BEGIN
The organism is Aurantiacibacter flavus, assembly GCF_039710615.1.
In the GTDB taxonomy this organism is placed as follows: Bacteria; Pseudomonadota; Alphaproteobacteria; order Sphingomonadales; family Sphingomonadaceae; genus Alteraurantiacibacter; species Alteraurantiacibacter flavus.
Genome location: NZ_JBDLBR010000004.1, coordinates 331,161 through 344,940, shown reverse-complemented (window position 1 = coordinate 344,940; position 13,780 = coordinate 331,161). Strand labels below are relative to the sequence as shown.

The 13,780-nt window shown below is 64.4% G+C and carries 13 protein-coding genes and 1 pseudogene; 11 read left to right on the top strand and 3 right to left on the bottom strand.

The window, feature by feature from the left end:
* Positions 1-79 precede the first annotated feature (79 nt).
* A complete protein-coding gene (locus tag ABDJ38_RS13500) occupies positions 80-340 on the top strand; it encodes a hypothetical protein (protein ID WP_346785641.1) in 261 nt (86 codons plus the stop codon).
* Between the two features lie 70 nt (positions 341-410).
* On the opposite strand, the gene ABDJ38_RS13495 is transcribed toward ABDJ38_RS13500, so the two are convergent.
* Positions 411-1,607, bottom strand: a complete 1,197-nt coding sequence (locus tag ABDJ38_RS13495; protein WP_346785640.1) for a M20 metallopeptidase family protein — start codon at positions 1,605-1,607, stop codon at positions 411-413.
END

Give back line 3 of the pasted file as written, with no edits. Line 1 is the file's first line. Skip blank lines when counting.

Genome location: NZ_JBDLBR010000004.1, coordinates 331,161 through 344,940, shown reverse-complemented (window position 1 = coordinate 344,940; position 13,780 = coordinate 331,161). Strand labels below are relative to the sequence as shown.